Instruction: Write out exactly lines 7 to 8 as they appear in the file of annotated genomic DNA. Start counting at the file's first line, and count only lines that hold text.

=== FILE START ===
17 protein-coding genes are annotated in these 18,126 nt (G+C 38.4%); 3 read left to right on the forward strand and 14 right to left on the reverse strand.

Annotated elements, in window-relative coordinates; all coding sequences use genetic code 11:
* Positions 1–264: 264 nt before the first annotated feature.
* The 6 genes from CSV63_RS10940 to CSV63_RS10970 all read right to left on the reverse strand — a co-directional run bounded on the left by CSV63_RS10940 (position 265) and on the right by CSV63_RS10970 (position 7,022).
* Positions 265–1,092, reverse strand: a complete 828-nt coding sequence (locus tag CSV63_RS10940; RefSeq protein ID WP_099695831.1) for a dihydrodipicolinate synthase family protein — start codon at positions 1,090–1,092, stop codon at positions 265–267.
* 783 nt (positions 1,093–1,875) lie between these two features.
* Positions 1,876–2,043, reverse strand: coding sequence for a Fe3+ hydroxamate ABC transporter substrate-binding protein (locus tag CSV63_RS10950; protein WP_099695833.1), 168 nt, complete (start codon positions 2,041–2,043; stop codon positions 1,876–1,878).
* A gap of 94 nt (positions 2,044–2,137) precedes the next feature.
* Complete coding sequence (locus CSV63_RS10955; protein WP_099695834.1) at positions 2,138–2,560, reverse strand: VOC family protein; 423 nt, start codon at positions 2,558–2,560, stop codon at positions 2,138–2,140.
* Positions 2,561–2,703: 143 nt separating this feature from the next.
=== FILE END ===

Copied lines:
* Positions 1,876–2,043, reverse strand: coding sequence for a Fe3+ hydroxamate ABC transporter substrate-binding protein (locus tag CSV63_RS10950; protein WP_099695833.1), 168 nt, complete (start codon positions 2,041–2,043; stop codon positions 1,876–1,878).
* A gap of 94 nt (positions 2,044–2,137) precedes the next feature.